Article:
They already are.
‘The robots will make everything we need, except the thing we need most of: humanity.’* (Hugh Macleod)
As we try to make machines more human, Sherry Turkle notices through her research that:
‘long before we have devices that can pass any version of the Turing test, the test will become beside the point. We will not care whether our machines are clever but whether they love’.**
The notion that a robot can learn emotion Turkle suggests is becoming conventional wisdom and offers this warning:
‘We have entered a realm in which conventional wisdom, always inadequate, is dangerously inadequate. That it has become commonplace reveals our willingness to the the performance of emotions as emotion enough.’**
She objects to robotocist Rodney Brooks’ comparing of a robot’s computer code to the neurochemicals that produce human emotions because the “programming” happens in different ways for robot and human:
‘I tend to object to the relevance of a robot’s “numbers’ for thinking about emotion because of something that humans have that robots don’t: a human body and a human life.’ **
You are not a brain inside a body but a whole self. You are not an individual in a crowd but a community.
We always must connect, engage.
We’re “programmed” through our interactions of our bodies within a multiplicity of environments, and these we interact with over many, many years.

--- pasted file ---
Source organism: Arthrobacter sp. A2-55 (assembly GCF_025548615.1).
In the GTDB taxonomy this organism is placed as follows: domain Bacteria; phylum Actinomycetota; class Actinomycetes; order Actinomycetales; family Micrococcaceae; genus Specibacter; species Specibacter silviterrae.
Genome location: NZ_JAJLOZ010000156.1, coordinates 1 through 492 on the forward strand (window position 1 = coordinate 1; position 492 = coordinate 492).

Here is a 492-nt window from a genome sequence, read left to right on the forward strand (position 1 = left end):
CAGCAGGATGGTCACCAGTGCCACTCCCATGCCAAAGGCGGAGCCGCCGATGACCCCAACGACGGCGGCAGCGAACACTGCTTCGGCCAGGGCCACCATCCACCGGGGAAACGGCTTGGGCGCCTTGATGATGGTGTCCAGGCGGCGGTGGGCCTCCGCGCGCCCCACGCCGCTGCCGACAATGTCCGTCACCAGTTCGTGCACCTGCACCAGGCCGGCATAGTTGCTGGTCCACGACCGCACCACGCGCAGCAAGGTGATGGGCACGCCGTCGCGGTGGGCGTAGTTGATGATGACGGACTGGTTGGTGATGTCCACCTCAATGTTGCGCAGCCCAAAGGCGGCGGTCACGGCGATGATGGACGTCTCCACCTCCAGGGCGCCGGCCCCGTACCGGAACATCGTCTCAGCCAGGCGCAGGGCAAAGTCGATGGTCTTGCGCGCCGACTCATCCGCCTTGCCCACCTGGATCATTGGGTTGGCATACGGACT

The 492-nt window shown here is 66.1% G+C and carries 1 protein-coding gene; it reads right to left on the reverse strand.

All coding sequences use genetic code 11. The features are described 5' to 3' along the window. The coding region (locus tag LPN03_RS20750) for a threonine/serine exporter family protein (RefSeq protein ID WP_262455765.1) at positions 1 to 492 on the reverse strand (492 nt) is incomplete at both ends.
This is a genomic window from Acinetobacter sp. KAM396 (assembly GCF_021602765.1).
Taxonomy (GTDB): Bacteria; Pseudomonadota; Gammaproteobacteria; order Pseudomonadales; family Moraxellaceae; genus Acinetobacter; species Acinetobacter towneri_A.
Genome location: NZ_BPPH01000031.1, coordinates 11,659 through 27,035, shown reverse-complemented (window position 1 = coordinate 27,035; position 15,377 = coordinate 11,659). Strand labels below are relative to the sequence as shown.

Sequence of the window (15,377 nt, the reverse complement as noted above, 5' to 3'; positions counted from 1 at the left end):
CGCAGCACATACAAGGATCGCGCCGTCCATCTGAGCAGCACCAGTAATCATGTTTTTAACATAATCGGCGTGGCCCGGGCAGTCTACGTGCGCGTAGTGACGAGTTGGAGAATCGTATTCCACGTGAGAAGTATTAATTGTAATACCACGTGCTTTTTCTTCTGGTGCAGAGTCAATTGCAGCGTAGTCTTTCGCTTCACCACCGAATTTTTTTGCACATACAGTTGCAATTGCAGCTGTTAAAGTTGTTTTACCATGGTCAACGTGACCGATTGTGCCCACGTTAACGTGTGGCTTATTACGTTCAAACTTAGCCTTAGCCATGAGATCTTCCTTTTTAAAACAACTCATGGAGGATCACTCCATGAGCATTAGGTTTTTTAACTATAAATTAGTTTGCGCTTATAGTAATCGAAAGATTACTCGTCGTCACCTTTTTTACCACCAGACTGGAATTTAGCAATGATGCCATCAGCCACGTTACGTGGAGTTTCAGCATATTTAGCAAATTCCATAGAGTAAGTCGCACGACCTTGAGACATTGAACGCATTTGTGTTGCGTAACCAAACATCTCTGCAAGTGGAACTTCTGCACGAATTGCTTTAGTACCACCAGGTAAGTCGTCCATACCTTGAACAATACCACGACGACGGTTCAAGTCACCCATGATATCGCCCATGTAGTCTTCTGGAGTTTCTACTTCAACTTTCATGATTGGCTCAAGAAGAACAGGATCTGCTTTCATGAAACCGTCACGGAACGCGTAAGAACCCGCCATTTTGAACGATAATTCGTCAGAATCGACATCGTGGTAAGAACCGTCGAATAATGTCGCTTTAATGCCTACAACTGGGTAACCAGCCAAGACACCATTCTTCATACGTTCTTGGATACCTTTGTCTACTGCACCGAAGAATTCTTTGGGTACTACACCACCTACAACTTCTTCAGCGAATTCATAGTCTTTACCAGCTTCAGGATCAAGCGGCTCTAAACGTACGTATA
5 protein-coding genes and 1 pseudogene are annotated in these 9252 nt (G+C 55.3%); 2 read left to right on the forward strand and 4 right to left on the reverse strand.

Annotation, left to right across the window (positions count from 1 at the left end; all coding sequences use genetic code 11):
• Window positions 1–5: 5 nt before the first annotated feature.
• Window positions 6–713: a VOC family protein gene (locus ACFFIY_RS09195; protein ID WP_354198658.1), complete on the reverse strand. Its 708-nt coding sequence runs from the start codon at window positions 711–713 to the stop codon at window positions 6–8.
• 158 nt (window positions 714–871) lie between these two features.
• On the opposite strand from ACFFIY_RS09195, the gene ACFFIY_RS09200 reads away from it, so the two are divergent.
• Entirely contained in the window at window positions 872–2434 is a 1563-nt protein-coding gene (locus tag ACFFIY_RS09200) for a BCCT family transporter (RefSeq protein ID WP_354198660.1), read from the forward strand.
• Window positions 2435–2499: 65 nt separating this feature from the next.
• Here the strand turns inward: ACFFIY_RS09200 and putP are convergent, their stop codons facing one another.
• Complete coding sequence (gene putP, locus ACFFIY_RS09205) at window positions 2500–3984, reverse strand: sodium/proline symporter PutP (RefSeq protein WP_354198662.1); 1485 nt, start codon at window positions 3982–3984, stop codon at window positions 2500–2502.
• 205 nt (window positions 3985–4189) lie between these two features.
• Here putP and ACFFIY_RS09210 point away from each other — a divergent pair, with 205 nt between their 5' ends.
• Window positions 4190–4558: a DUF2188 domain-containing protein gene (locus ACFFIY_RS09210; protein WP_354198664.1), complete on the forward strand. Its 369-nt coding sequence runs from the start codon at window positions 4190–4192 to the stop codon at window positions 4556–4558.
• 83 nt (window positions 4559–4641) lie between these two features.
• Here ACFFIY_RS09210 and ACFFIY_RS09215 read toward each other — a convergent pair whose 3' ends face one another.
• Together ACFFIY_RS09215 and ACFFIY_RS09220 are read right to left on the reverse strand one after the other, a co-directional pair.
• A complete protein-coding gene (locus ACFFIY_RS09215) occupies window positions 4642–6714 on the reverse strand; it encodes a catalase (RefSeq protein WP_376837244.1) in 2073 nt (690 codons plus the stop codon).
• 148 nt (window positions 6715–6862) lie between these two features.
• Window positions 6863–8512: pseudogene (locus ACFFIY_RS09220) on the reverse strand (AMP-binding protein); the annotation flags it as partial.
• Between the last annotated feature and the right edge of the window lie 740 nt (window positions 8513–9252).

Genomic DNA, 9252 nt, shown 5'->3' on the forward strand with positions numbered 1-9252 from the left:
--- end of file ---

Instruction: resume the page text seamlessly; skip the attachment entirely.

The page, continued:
Karen Armstrong writes about one of these environments and one of the extremely complex ability to forgive:
‘nearly every day there is something to forgive in the family’.^
From early years, we’re learning forgiveness, or not. We know forgiveness is not simply a restoring of a relationship to a former state, or even a better one, as Anderson suggests:
‘Instead of seeing this as an irritant, we should see these tensions as opportunities for growth and transformation.’
Forgiveness often involves great imagination and I suspect beyond an algorithm. One of the most human activities we can involve ourselves in, human imagination can send forgiveness bursting out in many directions:
‘Dazzling and tremendous, how quickly the sunrise would kill me, if I could not now and always send sunrise out of me.’^^
All the time we are trying to make machines more human, are we perhaps asking, How can we be human?
(*From gapingvoid’s Will you be outsourced or automated?)
(**From Sherry Turkle’s Alone Together.)
(^From Karen Anderson’s Twelve Steps to a Compassionate Life.)
(^^Walt Whitman, quoted in Lewis Hyde’s The Gift.)